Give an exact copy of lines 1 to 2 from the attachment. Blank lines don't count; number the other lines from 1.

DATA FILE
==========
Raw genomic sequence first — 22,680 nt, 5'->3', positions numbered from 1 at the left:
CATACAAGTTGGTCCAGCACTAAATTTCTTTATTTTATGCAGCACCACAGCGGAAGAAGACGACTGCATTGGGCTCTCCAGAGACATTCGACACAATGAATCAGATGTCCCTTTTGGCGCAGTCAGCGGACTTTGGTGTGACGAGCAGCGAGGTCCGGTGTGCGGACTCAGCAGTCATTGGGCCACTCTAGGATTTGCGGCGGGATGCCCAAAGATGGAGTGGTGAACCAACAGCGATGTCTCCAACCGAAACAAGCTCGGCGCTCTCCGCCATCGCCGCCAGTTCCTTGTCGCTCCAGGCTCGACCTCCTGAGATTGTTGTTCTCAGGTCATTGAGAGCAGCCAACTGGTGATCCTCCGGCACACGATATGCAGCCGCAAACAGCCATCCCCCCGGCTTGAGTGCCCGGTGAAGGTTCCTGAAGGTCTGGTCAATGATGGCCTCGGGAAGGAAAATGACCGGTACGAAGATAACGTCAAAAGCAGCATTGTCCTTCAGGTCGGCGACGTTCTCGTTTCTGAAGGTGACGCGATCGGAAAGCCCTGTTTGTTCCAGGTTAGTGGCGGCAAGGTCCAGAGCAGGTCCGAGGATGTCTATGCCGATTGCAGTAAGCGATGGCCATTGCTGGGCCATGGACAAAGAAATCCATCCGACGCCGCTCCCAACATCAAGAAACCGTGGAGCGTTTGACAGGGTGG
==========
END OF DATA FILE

Raw genomic sequence first — 22,680 nt, 5'->3', positions numbered from 1 at the left:
CATACAAGTTGGTCCAGCACTAAATTTCTTTATTTTATGCAGCACCACAGCGGAAGAAGACGACTGCATTGGGCTCTCCAGAGACATTCGACACAATGAATCAGATGTCCCTTTTGGCGCAGTCAGCGGACTTTGGTGTGACGAGCAGCGAGGTCCGGTGTGCGGACTCAGCAGTCATTGGGCCACTCTAGGATTTGCGGCGGGATGCCCAAAGATGGAGTGGTGAACCAACAGCGATGTCTCCAACCGAAACAAGCTCGGCGCTCTCCGCCATCGCCGCCAGTTCCTTGTCGCTCCAGGCTCGACCTCCTGAGATTGTTGTTCTCAGGTCATTGAGAGCAGCCAACTGGTGATCCTCCGGCACACGATATGCAGCCGCAAACAGCCATCCCCCCGGCTTGAGTGCCCGGTGAAGGTTCCTGAAGGTCTGGTCAATGATGGCCTCGGGAAGGAAAATGACCGGTACGAAGATAACGTCAAAAGCAGCATTGTCCTTCAGGTCGGCGACGTTCTCGTTTCTGAAGGTGACGCGATCGGAAAGCCCTGTTTGTTCCAGGTTAGTGGCGGCAAGGTCCAGAGCAGGTCCGAGGATGTCTATGCCGATTGCAGTAAGCGATGGCCATTGCTGGGCCATGGACAAAGAAATCCATCCGACGCCGCTCCCAACATCAAGAAACCGTGGAGCGTTTGACAGGGTGG